Senegal summons Gambian ambassador over executions

DAKAR Tue Aug 28, 2012 7:42pm EDT

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DAKAR (Reuters) - Senegalese President Macky Sall said on Tuesday that he has summoned Gambia's ambassador after confirming that two of its nationals were among nine prisoners executed by firing squad in neighboring Gambia amid international outcry.

Sall joined international appeals for Gambia to halt a series of planned executions of death row prisoners which includes a third Senegalese citizen.

"I have asked the prime minister to summon the ambassador of The Gambia tomorrow to notify the position of the state of Senegal. If he does not come at the appointed time, he will leave Senegal," Sall told a news conference late on Tuesday.

The executions, more of which are planned in coming weeks, could upset delicate ties between the two poor West African neighbors just as Sall seeks Gambia's cooperation to end the separatist conflict in Senegal's Casamance region.

Gambian President Yahya Jammeh vowed this month to execute all of 40-plus death row inmates by mid-September "to ensure that criminals get what they deserve." His announcement drew condemnation from the African Union, the European Union, Britain, Germany, France and human rights groups.

The United States also condemned "the lack of transparency and haste" of the executions and an apparent lack of due process leading to the death sentences.

Gambia confirmed on Monday it had executed six civilians and three members of the army for a variety of crimes which, it said, all involved murder.

Rights group Amnesty International, said in a statement that the 38 people still on death row faced imminent risk of execution, adding that there were concerns most of them were convicted after unfair trials.

"Some were sentenced after being tried on politically motivated charges and have been subjected to torture and other ill-treatment to force confessions," said Paule Rigaud, Amnesty International's deputy director for Africa.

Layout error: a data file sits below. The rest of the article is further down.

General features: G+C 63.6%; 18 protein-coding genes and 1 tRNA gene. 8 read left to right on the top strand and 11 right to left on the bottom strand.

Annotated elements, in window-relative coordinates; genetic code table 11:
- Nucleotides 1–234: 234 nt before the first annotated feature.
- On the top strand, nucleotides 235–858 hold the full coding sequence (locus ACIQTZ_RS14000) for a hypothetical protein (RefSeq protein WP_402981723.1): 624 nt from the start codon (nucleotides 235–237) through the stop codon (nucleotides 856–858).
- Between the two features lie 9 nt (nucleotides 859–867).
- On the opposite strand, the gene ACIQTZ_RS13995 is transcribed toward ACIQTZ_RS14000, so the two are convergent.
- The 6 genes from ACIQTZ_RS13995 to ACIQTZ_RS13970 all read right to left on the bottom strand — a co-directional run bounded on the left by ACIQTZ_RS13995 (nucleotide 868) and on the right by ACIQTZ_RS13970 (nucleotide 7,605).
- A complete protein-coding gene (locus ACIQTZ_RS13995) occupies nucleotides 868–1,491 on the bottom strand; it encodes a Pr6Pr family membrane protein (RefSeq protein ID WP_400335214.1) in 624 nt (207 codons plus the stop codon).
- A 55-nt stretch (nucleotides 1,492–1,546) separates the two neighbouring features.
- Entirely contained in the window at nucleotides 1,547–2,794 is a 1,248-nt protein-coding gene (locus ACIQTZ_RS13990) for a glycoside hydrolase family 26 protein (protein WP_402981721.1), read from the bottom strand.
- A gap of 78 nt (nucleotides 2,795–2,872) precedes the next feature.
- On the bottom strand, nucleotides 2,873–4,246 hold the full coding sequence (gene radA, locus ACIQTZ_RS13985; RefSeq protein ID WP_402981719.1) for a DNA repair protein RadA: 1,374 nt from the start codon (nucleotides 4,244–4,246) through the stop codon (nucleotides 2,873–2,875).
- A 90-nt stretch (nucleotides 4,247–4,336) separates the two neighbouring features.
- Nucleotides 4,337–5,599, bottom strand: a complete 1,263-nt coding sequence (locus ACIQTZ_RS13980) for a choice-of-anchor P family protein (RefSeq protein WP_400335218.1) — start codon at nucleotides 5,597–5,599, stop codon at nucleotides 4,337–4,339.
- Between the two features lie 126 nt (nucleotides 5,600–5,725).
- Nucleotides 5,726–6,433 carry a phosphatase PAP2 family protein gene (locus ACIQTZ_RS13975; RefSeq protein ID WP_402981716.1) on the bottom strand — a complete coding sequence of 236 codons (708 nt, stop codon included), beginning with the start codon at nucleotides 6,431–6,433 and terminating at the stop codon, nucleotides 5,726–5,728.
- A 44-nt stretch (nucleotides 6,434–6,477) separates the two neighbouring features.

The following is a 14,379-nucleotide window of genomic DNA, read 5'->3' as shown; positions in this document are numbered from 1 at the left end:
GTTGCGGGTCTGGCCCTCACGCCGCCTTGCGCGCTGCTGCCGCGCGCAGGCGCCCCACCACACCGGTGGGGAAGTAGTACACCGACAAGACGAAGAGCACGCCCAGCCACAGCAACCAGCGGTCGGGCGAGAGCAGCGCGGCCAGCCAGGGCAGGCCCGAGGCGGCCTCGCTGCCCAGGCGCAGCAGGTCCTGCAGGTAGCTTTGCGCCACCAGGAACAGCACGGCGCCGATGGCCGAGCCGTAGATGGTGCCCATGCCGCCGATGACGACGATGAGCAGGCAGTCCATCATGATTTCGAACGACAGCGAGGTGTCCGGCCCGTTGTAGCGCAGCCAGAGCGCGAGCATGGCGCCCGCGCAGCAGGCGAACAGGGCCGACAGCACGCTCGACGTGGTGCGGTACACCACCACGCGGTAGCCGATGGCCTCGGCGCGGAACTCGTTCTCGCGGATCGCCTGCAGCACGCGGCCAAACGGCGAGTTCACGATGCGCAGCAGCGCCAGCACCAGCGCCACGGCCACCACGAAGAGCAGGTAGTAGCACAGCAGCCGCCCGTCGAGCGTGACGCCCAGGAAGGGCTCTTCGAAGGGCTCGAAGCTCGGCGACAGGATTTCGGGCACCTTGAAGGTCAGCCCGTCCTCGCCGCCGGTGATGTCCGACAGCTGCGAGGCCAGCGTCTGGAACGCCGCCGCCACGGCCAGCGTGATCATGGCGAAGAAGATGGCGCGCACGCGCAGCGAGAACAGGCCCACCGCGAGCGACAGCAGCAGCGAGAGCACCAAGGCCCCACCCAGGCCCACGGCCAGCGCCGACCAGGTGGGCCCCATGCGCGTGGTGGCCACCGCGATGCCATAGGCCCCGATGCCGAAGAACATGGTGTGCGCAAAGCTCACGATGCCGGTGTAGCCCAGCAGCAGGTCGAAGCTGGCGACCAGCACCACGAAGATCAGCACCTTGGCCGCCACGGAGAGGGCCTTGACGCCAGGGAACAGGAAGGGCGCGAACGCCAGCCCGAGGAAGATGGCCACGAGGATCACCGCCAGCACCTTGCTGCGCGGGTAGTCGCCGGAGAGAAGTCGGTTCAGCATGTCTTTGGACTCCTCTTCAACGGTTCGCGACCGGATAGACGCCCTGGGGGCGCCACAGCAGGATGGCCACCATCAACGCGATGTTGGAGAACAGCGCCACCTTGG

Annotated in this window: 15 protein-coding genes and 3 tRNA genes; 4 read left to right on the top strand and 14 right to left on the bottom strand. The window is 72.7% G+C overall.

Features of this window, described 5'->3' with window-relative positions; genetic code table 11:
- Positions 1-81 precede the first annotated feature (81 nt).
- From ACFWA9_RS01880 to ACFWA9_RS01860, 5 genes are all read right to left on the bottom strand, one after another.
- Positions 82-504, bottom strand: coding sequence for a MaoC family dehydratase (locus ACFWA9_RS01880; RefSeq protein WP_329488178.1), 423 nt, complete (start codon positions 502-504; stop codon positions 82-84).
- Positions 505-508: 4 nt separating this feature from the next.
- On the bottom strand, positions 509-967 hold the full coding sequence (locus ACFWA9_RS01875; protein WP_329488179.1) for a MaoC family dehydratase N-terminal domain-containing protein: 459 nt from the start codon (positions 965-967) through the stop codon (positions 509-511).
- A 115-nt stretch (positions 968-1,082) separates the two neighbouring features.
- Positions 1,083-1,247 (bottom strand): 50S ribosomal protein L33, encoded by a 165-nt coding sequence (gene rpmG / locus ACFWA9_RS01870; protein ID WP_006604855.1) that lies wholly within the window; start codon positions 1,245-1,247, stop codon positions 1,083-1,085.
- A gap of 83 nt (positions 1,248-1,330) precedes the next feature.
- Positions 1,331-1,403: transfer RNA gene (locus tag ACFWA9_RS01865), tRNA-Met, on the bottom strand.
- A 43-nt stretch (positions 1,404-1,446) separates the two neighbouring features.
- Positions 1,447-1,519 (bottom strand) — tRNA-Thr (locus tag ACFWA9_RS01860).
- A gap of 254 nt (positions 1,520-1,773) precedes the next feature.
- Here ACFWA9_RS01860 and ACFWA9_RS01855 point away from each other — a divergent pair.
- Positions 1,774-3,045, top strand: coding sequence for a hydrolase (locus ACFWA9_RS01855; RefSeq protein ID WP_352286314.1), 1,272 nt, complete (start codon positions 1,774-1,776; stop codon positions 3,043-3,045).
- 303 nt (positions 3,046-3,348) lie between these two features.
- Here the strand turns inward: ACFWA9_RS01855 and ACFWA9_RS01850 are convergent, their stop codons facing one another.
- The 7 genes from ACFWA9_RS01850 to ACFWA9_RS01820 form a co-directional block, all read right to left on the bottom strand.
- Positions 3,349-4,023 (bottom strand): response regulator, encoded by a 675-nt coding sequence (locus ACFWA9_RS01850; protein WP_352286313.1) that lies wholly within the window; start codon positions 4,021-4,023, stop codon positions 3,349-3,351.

"HALT EXECUTIONS"

The U.N. special rapporteur on arbitrary executions, Christof Heyns, said the executions were a step backward for the West African nation, which has had a 27-year moratorium on the death penalty and abolished capital punishment for drug offences in April 2011.

Heyns also raised concern over the trials and the execution of the sentences.

"According to available evidence the trials did not meet due process safeguards," Heyns said in a statement.

"The executions were carried out in secrecy, away from the public and from the families, and do not meet the requirements of transparency."

In Washington, the State Department said it was "greatly concerned" by the executions and called on Jammeh's government to stop them, pending further review.

"The United States calls on President Jammeh to immediately halt all executions in order to review all of The Gambia's capital cases and ensure that they are in accordance with The Gambia's domestic law and its international obligations," State Department spokeswoman Victoria Nuland said in a statement.

Jammeh, who seized power in a 1994 coup, has long faced criticism over his rights record in a country that attracts British sun-seekers with its tropical climate and white beaches.

In common with a number of African states, Gambia has the death penalty but until now has rarely used it. Amnesty said the last execution there was in 1985.

It is unclear why Jammeh, who won re-election last year in a poll that regional groups said had been marred by intimidation of voters and opponents, is pressing ahead with executions now.

One of Africa's most controversial rulers, Jammeh announced in 2007 that he had a herbal concoction that cured AIDS, but only on Thursdays, a statement derided by health experts.

Senegal's Sall, who saw off incumbent Abdoulaye Wade in a March presidential election, has sought to enlist Gambian cooperation to end a low-intensity separatist rebellion in the Casamance region that skirts Senegal's neighbor.

(Additional reporting by David Lewis and Andrew Quinn in Washington; Writing by Mark John and Bate Felix; Editing by Michael Roddy and Christopher Wilson)

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